July 27, 1775 Congress established a medical department for the Continental Army. It had a rudimentary system of care. No designation of military rank was established. The new medical department was a pseudo-civilian medical department. Personnel were not exactly soldiers, no rank nor uniforms, but more than civilians because they were subject to the rules, regulation and procedures of the Army. This confusion continued throughout the 18th century through the War of 1812.
Below is a list of personnel and pay for the Continental Army Medical Department:
· One Director General and Chief Physician, his pay per day, four Dollars.
· Four Surgeons, each ditto, one and one third of a dollar.
· One Apothecary, ditto, one and one third of a dollar.
· Surgeon's mates, each ditto, two thirds of a dollar.
· One Clerk, ditto, two thirds of a dollar.
· Two Storekeepers, each four dollars per month.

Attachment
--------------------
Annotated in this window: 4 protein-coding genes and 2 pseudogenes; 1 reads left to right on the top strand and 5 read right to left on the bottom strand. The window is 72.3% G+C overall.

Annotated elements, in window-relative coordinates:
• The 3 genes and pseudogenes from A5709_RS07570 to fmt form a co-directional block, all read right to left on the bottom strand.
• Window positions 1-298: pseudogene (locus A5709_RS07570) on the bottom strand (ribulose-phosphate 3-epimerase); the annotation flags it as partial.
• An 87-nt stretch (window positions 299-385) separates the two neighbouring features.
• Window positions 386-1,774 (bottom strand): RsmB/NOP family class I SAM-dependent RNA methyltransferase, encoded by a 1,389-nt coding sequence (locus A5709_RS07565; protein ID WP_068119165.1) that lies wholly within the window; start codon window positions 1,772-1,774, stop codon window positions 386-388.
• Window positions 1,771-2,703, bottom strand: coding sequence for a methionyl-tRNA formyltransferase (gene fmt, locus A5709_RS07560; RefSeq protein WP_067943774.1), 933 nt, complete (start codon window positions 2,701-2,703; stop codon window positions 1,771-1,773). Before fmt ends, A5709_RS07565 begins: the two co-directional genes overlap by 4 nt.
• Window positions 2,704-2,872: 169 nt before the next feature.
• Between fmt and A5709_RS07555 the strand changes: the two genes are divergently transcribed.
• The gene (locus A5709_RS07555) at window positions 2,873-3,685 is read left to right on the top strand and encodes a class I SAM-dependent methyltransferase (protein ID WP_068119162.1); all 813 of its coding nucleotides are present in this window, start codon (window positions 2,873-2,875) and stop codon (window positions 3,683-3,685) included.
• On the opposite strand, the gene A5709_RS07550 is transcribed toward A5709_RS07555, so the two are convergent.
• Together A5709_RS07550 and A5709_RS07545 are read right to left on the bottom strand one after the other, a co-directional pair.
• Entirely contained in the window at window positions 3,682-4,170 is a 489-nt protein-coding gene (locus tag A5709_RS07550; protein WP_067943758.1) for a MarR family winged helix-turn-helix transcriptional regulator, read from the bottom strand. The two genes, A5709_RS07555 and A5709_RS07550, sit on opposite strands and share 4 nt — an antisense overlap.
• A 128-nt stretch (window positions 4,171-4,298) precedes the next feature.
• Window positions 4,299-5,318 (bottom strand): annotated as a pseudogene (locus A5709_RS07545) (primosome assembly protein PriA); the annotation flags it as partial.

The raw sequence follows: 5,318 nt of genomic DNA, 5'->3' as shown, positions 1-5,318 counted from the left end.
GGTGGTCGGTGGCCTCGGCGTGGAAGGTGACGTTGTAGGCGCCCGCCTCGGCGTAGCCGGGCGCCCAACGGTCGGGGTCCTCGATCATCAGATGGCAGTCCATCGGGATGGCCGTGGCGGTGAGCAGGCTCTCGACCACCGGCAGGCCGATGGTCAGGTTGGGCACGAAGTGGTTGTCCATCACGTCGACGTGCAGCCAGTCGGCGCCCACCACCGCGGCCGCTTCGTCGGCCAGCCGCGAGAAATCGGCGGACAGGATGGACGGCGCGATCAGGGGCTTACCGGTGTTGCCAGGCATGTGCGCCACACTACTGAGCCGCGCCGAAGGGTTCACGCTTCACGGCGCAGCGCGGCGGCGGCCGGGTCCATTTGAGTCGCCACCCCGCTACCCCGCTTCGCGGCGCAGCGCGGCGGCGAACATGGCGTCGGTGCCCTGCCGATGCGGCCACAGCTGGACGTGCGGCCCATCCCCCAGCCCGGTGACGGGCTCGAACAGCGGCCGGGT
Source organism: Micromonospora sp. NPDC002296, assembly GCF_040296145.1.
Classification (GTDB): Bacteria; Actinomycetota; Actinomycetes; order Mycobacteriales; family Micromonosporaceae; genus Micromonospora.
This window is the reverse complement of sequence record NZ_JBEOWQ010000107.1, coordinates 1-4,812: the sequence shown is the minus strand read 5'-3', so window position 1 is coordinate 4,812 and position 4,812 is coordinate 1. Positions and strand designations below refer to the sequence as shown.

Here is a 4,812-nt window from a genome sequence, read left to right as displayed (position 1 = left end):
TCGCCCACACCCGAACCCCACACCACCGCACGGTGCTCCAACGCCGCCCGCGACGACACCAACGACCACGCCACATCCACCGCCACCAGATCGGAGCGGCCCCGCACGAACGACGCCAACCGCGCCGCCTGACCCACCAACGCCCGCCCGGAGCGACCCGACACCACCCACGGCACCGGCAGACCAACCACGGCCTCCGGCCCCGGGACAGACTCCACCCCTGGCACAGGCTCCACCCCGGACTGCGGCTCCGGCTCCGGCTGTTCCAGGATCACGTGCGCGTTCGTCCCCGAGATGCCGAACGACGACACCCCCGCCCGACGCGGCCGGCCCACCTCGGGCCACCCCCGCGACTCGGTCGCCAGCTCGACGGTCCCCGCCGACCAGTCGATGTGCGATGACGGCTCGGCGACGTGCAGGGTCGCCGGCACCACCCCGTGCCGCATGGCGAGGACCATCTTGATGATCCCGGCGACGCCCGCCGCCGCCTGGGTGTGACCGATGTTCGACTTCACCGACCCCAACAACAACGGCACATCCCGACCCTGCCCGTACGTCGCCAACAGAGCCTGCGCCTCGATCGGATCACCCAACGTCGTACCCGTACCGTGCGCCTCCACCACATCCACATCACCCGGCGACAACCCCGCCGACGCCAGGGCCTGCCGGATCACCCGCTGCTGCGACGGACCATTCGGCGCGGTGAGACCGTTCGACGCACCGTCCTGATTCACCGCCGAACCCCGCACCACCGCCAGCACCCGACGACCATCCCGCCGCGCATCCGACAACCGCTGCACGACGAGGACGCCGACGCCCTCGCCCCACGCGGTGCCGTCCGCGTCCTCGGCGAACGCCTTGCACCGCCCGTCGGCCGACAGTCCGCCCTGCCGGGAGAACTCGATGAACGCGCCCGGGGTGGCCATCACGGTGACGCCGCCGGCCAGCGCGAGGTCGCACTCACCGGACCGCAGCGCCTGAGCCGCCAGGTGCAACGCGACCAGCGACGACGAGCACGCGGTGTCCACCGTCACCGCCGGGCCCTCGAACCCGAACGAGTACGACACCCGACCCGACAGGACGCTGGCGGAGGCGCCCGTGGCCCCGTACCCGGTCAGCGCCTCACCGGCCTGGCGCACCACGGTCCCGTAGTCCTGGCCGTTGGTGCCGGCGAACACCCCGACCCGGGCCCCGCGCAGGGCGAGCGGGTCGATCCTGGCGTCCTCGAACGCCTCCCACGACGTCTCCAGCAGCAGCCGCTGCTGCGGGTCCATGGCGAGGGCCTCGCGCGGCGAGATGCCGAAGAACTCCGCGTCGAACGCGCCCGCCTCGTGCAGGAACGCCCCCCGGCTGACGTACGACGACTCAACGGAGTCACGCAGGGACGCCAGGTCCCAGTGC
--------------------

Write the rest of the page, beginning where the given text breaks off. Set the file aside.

· One nurse to every ten sick, one fifteenth of a dollar per day, or two dollars per month.
· Laborers occasionally.
May 14, 1818, Congress passed an Act to reorganize the staff departments. It called for a permanent Medical department and one Surgeon General. The creation of a permanent central military medical organization which would allow for preventive medicine to be developed. Through periods of administrative issues, financial problems, development in knowledge and experience of war, the Medical department began to create medical practices to help the survival of their soldiers and strengthen the army.
Army surgeons stationed throughout the US were subject to the same overall discipline. With support from civilian physicians, the Army Medical Department collected significant statistics on weather, climate, and geographical features at the various forts. This information determined how meteorological factors influence the health and nature of diseases of soldiers under their care.
For further information about the creation of our nation’s medical department follow the link here: